All Routes Lead to Love: How United Airlines Brings the World Together

by Jill Gleeson

EDGE Media Network Contributor

Friday October 25, 2019

Since its first flight in 1926 — a tiny Swallow biplane that flew from Pasco, Washington, to Boise, Idaho — United Airlines has been intent on making the planet a little bit smaller and us all a little bit closer. With a mission to "connect people and unite the world," the company has continued to innovate and excel through the ensuing decades.

In 1984, United became the first carrier to fly to all 50 states, and in 1997 it joined with Lufthansa, Air Canada and others to form the ground-breaking Star Alliance, at that time the only true worldwide airline partnership.

Today, United boasts the globe's most extensive route network, together with United Express operating some 4,800 flights a day across five continents. Just as crucially, the company continues to bring people together on earth and in the air through a corporate culture of passionate inclusivity that embraces the LGBTQ community.

Sky-High Support for the Queer Community

The first airline to recognize domestic partnership in 1999, United continues to blaze trails by providing non-binary gender options during the booking process. Thanks to a change initiated this March, ticket purchasers may now identify themselves as M(male), F(female), U(undisclosed) or X(unspecified), corresponding to their I.D. Customers may also select the title "Mx" during booking and in their Mileage Plus profile.

"United is determined to lead the industry in LGBT inclusivity, and we are so proud to be the first U.S. airline to offer these inclusive booking options for our customers," says United's Chief Customer Officer Toby Enqvist. "United is excited to share with our customers, whether they identify along the binary of male or female or not, that we are taking steps to exhibit our care for them while also providing additional employee training to make us even more welcoming for all customers and employees."

It Starts From Within

That training, which is taking place under the guidance of the Human Rights Campaign, and The Trevor Project and will educate employees in subjects like preferred pronouns and the persistence of gender norms, is the kind of initiative that has long helped earn United high marks from LGBTQ organizations.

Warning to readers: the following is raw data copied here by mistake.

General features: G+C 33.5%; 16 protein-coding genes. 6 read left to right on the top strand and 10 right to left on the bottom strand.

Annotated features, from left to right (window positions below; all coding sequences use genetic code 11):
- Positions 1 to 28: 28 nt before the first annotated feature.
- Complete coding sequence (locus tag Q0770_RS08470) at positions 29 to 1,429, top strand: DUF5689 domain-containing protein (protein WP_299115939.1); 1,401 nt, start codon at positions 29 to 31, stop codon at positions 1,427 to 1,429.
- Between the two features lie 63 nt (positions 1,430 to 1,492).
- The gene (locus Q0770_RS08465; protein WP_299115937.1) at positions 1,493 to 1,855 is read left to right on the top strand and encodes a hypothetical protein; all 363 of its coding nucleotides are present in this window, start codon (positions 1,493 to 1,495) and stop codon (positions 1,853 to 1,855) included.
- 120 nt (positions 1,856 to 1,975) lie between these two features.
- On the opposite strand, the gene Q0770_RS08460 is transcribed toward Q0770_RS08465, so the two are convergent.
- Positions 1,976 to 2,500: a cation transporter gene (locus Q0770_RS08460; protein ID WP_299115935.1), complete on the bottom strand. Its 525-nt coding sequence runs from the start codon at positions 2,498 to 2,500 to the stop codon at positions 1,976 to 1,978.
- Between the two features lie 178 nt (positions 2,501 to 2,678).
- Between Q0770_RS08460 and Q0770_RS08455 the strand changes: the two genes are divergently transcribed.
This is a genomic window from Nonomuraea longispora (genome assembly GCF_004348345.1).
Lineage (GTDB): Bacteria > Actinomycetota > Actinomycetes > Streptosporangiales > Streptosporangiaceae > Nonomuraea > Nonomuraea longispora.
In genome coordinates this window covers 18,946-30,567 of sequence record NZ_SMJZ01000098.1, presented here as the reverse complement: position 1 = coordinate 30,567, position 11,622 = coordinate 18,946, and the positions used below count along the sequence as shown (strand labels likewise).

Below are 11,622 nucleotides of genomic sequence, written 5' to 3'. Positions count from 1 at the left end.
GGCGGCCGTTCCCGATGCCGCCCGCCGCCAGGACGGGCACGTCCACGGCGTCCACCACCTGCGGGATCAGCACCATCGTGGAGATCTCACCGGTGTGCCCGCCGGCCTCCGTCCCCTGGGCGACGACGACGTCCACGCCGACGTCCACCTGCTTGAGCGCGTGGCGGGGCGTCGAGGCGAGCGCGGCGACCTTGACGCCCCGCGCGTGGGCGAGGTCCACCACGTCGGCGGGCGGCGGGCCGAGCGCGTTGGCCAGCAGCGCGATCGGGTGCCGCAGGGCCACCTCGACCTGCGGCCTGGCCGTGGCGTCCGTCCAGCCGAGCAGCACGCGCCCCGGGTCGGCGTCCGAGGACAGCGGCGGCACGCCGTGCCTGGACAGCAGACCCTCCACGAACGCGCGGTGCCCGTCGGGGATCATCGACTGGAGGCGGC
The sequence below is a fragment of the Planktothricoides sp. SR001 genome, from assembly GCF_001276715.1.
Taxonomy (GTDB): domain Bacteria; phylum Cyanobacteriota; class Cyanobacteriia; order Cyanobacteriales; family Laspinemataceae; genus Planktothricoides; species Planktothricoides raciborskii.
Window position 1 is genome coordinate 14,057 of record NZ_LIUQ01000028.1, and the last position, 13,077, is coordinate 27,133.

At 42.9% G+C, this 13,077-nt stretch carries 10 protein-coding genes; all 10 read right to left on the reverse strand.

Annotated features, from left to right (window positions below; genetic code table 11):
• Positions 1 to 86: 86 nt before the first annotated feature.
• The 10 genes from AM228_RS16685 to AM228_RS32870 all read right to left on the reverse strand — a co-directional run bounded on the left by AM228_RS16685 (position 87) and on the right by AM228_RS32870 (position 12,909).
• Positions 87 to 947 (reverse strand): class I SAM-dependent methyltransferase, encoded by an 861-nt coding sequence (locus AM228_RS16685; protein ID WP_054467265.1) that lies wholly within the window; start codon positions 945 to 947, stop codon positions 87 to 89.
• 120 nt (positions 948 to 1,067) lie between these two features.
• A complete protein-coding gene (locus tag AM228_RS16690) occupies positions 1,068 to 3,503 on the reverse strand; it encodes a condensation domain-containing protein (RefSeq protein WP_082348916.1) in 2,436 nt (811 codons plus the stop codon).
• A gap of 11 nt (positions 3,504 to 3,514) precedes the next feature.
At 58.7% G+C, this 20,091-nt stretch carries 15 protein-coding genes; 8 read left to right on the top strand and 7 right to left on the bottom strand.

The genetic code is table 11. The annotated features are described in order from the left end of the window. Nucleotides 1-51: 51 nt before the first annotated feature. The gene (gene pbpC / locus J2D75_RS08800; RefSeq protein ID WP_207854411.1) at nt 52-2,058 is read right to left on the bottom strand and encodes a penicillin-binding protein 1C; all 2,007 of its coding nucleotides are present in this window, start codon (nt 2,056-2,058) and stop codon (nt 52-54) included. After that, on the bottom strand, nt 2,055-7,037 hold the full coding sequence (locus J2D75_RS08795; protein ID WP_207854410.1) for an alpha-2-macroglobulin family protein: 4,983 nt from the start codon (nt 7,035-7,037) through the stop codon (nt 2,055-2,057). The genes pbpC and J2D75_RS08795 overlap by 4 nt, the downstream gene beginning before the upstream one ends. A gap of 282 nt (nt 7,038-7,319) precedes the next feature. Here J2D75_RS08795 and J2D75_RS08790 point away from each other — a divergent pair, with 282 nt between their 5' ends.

In March, the company announced that for the eighth year in a row, it received a 100 percent score on HRC's 2019 Corporate Equality Index (CEI). A month later, United added a "Best-of-the-Best" designation from the National LGBT Chamber of Commerce and the National Business Inclusion Consortium, and in June became the first public company to be inducted into Pride Live's Stonewall Ambassador program.

United earns those accolades by engaging externally as well as internally with the queer community. The company is a strong supporter of LGBTQ organizations in its hub cities, especially Chicago, where the company works with Equality Illinois and The Center on Halsted, as well as San Francisco, where it's developed partnerships with the Gay Men's Chorus and the LGBT Center.

The carrier also maintains relationships with Pride celebrations, like the just-wrapped Honolulu Pride, though United Airlines Spokesperson Andrea Hiller, stresses, "United strongly believes that supporting and promoting the LGBTQ+ community is a year-round commitment that stems from our values. We are looking at how to recruit and retain amazing LGBTQ+ talent... Our employee business resource group, EQUAL, continues to grow across the world as we also work with partner organizations to identify more ways for United to continue building a more inclusive and caring workplace and customer experience."

Oh, the Places You'll Go

United Airlines also excels in providing a product that adventurous queer travelers want, like flights to emerging LGBTQ destinations far beyond their backyard. That includes India, where the country's Supreme Court decriminalized same-sex relations last year.

United offers daily non-stop service between Newark and Delhi and Mumbai and will debut seasonal non-stop service between San Francisco and Delhi in December. The carrier will kick off non-stop service in December from Newark to Curaçao, which serves up one of the Caribbean's hottest Pride celebrations. The airline also provides direct daily roundtrip flights Houston to Quito, Ecuador, which legalized same-sex marriage this summer.

"We want all customers to feel comfortable and welcome on board no matter how they self-identify or who they love, and it's exciting that so many destinations that we serve around the world are opening their hearts and minds to our LGBTQ+ customers," Hiller says. "At United, we believe all routes lead to love."

Jill Gleeson is a travel and adventure journalist based in the Appalachians of Central Pennsylvania. Find her on Facebook and Twitter at @gopinkboots.

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